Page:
Declarative knowledge in sport: a by-product of experience or a characteristic of expertise?

WILLIAMS, A M and DAVIDS, K (1995). Declarative knowledge in sport: a by-product of experience or a characteristic of expertise? Journal of sport and exercise psychology, 17 (3), 259-275.

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    Abstract

    This research examined whether skilled sports performers' enhanced declarative knowledge base is a by-product of experience or a characteristic of expertise. Experienced high-skill (n = 12) and low-skill (n = 12) soccer players and physically disabled spectators (n = 12) were tested on soccer recall, recognition, and anticipation ability. MANCOVA showed that high-skill players demonstrated superior anticipatory performance compared with low-skill players, who in turn were better than physically disabled spectators. ANOVA showed that high-skill players demonstrated superior recall performance on structured trials only. Also, low-skill players were significantly better than physically disabled spectators on the structured trials. MANCOVA showed that high-skill players were better at recognizing structured and unstructured trials. No differences were found between low-skill players and physically disabled spectators. It appears that high-skill players possess a larger and more elaborate declarative knowledge base. Thus, declarative knowledge is a constituent of skill rather than a by-product of experience.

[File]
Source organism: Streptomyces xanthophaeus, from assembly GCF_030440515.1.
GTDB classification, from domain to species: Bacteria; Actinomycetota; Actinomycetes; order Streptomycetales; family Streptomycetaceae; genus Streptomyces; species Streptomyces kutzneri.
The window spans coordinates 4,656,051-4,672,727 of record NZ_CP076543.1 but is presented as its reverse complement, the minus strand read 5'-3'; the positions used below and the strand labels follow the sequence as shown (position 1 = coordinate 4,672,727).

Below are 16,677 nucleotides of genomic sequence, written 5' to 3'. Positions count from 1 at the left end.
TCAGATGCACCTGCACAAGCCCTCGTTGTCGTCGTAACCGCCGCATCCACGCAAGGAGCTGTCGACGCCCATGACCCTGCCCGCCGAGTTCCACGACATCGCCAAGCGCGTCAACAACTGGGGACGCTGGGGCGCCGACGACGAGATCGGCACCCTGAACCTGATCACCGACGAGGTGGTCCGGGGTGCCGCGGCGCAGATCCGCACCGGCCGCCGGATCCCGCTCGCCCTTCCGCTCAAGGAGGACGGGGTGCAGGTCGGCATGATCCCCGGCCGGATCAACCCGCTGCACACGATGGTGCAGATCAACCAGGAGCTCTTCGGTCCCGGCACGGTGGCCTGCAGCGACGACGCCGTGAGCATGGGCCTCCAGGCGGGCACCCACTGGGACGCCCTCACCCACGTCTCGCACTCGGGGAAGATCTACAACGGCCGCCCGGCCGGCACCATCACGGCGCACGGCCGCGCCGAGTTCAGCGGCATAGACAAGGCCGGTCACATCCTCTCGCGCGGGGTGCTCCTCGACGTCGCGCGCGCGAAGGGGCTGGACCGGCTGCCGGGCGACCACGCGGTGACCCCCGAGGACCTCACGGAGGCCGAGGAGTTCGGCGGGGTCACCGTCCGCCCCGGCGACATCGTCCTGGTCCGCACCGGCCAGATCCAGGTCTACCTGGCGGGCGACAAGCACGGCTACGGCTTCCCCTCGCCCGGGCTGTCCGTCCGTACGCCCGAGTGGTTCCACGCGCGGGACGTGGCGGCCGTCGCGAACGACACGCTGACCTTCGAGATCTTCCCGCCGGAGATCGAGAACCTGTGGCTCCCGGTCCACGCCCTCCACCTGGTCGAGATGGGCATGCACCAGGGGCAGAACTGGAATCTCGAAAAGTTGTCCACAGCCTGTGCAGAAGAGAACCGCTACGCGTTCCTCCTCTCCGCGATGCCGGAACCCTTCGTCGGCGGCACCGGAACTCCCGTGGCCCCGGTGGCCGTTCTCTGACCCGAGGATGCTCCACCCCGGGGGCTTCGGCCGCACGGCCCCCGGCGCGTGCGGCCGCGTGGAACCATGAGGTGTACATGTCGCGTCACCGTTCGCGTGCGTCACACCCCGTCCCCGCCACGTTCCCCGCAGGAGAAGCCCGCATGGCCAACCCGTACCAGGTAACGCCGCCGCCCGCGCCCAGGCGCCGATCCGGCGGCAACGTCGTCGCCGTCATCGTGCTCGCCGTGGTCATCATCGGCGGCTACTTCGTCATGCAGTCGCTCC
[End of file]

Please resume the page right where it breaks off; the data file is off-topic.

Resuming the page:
Item Type: Article
    Research Institute, Centre or Group - Does NOT include content added after October 2018: Centre for Sports Engineering Research
    Page Range: 259-275
    Depositing User: Carole Harris
    Date Deposited: 07 Apr 2011 10:27
    Last Modified: 19 Mar 2021 00:31
    URI: http://shura.shu.ac.uk/id/eprint/3319

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